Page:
WSO2 IoT Server is prepackaged with a default broker profile to handle message brokering. This section presents how you can use a third party MQTT broker instead of the default WSO2 IoT Server broker profile. This is useful when running the WSO2 IoT Server device management profile in a production environment that already uses a third party MQTT broker.
The broker profile enables devices to communicate with the WSO2 IoT Server device management profile in a secure fashion. MQTT implementation by default uses basic auth to authenticate a client and it requires hard coding Device Owner credentials to the device. This is not a safe device authentication mechanism. Therefore, WSO2 IoT Server recommends OAuth for device authentication and authorization.
To implement authorization, WSO2 IoT Server maintains a topic structure, where each device is associated with a unique topic pattern as shown below. You can trace a device using this approach.
When a client tries to publish/subscribe to a topic, the device management core profile verifies whether the client is authorized to access the device as shown in the Device Communication Sequence diagram.
- Connect to a broker: When a client (e.g., device, analytics profile) attempts to connect to the Device Management profile via the Broker profile, the Key Manager authenticates the client via the TokenValidationService service.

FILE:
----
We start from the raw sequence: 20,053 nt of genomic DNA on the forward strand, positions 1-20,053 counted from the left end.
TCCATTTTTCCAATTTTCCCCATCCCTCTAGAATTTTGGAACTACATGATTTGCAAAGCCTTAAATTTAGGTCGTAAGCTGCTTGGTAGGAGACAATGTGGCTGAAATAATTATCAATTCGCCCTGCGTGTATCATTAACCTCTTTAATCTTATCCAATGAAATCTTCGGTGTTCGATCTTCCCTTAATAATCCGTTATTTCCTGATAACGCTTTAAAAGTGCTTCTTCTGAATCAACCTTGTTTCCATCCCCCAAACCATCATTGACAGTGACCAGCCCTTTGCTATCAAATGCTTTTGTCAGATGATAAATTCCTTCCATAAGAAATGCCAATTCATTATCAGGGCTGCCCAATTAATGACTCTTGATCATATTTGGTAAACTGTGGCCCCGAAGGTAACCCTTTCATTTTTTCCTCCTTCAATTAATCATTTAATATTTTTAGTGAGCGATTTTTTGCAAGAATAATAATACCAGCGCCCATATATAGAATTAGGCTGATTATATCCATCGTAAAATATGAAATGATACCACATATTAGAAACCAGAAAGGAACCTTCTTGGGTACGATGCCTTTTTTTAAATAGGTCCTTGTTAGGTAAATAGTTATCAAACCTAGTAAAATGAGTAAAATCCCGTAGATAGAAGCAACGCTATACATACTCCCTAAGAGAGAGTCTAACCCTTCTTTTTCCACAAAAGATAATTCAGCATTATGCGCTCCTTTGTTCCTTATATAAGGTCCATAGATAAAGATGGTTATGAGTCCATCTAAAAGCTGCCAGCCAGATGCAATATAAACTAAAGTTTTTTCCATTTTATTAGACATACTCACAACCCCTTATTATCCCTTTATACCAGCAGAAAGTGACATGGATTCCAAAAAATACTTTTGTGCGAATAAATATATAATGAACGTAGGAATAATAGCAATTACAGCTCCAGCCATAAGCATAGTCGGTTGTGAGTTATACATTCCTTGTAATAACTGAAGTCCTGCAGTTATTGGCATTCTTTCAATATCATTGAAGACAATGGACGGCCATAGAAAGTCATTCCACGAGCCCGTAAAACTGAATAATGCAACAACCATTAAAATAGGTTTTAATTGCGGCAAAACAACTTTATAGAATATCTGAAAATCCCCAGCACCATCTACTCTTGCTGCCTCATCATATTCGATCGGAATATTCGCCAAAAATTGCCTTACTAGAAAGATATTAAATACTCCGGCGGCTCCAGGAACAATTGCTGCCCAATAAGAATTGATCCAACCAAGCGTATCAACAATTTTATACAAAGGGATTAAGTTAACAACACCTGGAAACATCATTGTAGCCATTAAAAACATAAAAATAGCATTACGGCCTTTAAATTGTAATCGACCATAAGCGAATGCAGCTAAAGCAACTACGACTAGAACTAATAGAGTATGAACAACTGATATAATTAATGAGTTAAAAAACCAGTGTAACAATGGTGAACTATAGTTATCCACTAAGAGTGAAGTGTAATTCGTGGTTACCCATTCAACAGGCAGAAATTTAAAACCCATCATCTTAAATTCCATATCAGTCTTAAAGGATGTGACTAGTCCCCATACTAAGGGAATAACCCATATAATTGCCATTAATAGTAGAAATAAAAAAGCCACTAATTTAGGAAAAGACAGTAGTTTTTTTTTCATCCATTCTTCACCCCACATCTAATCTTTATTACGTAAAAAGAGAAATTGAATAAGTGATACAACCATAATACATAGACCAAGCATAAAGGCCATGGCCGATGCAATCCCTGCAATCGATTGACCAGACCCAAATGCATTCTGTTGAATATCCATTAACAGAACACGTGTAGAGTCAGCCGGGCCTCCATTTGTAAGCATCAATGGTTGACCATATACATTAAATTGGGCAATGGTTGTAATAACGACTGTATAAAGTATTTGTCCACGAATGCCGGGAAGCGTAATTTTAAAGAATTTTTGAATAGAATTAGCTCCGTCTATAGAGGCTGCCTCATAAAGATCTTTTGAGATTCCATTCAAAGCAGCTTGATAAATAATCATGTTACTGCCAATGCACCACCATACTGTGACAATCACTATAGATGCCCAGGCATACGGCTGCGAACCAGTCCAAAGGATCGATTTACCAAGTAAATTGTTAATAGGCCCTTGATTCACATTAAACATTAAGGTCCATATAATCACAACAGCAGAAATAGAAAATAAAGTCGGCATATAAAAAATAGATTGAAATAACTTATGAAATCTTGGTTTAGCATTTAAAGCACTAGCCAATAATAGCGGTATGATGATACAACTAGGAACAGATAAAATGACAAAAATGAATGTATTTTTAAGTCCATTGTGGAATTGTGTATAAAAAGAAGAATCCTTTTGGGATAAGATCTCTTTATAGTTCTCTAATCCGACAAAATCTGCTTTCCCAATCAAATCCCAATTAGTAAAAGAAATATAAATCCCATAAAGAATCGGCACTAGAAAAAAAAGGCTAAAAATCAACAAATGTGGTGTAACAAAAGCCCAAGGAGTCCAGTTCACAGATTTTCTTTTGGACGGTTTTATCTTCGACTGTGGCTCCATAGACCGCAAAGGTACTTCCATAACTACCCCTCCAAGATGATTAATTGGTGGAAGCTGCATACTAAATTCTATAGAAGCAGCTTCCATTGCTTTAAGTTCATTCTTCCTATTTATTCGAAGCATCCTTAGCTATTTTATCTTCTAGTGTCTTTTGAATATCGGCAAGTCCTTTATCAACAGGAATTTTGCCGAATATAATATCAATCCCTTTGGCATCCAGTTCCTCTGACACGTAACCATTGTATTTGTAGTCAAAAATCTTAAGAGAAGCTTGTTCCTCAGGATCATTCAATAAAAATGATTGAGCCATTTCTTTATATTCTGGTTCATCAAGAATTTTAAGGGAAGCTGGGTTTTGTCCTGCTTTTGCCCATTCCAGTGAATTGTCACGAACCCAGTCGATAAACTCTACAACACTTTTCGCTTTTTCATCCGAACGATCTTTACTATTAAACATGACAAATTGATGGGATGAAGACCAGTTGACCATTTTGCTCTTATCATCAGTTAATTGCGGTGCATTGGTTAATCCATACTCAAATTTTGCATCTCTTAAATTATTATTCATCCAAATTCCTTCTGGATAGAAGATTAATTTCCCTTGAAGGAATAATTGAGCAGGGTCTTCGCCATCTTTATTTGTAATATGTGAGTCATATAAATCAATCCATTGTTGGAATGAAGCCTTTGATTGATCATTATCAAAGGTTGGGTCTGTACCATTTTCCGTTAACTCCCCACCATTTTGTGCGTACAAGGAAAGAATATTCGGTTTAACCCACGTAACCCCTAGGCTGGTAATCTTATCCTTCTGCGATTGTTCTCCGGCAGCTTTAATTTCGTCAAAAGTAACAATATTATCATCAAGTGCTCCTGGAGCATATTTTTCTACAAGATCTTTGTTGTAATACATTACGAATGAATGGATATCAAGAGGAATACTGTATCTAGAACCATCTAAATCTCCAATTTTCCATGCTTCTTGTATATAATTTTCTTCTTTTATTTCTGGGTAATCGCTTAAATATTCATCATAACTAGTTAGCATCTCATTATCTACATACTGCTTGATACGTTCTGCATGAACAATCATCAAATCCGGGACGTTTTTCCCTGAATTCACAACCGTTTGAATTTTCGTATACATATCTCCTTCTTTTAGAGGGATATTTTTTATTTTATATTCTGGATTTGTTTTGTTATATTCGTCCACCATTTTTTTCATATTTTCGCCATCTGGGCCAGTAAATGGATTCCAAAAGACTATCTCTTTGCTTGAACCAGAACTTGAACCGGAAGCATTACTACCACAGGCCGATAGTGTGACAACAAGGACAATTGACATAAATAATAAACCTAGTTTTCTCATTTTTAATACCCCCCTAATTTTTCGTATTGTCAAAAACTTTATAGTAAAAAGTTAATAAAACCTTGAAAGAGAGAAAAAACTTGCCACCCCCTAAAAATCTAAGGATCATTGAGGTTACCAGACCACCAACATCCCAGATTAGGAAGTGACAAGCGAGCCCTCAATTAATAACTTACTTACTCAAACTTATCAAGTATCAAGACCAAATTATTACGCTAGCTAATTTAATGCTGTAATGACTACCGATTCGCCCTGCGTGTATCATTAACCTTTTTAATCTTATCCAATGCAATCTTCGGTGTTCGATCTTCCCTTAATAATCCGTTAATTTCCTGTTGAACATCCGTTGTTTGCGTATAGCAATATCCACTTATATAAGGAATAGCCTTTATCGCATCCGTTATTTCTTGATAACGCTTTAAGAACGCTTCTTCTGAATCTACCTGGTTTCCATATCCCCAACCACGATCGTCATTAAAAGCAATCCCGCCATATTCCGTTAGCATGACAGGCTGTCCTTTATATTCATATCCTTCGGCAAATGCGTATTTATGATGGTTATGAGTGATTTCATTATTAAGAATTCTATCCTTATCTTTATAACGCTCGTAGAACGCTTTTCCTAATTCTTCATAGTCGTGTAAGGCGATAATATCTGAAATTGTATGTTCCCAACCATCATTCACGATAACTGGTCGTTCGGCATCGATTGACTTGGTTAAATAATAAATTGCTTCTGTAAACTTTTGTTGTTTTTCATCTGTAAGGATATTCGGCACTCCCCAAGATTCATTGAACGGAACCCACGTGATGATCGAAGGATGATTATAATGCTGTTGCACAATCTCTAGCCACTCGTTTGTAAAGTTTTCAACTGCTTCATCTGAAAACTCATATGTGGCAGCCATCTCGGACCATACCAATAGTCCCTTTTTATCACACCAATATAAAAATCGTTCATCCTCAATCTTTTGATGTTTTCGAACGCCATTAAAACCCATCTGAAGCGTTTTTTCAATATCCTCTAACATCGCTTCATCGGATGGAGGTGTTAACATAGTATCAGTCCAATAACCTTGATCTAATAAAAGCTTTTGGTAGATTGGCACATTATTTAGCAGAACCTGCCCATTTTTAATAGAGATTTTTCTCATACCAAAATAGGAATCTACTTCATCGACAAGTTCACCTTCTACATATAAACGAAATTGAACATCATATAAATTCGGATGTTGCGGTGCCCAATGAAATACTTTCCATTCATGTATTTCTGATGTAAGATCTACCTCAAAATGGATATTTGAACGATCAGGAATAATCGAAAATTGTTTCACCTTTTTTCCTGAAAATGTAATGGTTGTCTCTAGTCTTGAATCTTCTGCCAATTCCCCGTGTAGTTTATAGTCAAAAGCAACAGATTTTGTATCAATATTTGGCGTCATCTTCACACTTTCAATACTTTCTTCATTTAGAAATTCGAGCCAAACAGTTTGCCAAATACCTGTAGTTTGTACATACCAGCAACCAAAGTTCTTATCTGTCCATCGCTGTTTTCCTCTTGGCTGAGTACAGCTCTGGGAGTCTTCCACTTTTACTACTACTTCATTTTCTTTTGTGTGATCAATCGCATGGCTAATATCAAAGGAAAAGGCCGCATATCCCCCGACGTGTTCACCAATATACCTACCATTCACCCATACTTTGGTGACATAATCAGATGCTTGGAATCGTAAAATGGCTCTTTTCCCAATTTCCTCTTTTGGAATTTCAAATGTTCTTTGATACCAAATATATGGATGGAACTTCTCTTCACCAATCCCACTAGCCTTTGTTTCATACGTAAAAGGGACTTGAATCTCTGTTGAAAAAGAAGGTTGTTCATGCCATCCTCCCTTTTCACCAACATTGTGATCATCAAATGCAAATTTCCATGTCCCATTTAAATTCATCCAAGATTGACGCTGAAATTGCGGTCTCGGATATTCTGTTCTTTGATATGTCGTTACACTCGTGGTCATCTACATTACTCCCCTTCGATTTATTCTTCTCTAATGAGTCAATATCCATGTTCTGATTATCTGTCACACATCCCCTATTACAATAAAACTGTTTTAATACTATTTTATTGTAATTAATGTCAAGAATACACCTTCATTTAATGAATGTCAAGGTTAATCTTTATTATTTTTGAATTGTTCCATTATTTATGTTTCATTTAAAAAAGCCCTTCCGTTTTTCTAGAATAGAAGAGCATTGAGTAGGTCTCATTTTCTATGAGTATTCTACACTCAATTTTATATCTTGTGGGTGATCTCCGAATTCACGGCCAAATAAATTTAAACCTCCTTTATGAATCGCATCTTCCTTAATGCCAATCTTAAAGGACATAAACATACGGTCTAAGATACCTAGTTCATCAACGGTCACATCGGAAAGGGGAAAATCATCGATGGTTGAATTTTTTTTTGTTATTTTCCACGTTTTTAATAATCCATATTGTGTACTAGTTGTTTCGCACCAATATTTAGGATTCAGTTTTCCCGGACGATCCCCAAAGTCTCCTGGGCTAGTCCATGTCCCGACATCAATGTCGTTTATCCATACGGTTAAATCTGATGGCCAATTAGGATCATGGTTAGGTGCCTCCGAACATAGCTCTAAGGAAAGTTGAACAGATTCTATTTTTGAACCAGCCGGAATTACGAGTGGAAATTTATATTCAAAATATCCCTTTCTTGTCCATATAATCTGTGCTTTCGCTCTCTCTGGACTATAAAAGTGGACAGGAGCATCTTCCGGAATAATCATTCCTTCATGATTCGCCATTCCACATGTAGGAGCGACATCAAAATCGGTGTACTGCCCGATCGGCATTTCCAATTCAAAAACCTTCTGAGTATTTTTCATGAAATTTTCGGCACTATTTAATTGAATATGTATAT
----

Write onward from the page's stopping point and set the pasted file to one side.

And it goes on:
- Subscribe/Publish to a topic: Once authenticated, the client attempts to subscribe/publish to a topic by communicating to the Device Management profile. The Device Management profile authorizes the device user via the DeviceAccessAuthorizationService service. Once authorized, the device is granted publishing/subscribing to the topic.
Follow the steps below to configure WSO2 IoT Server with a third-party MQTT broker.
Copy the following code snippet to the TokenValidationService SOAP service of the respective MQTT broker.
This enables a client stub to access the TokenValidationService. To check out the existing code implementation, see OAuth2BasedMQTTAuthenticator.java.
Call the DeviceAccessAuthorizationService API, to authorize the client.
To check out the existing code implementation, see DeviceAccessBasedMQTTAuthorizer.java.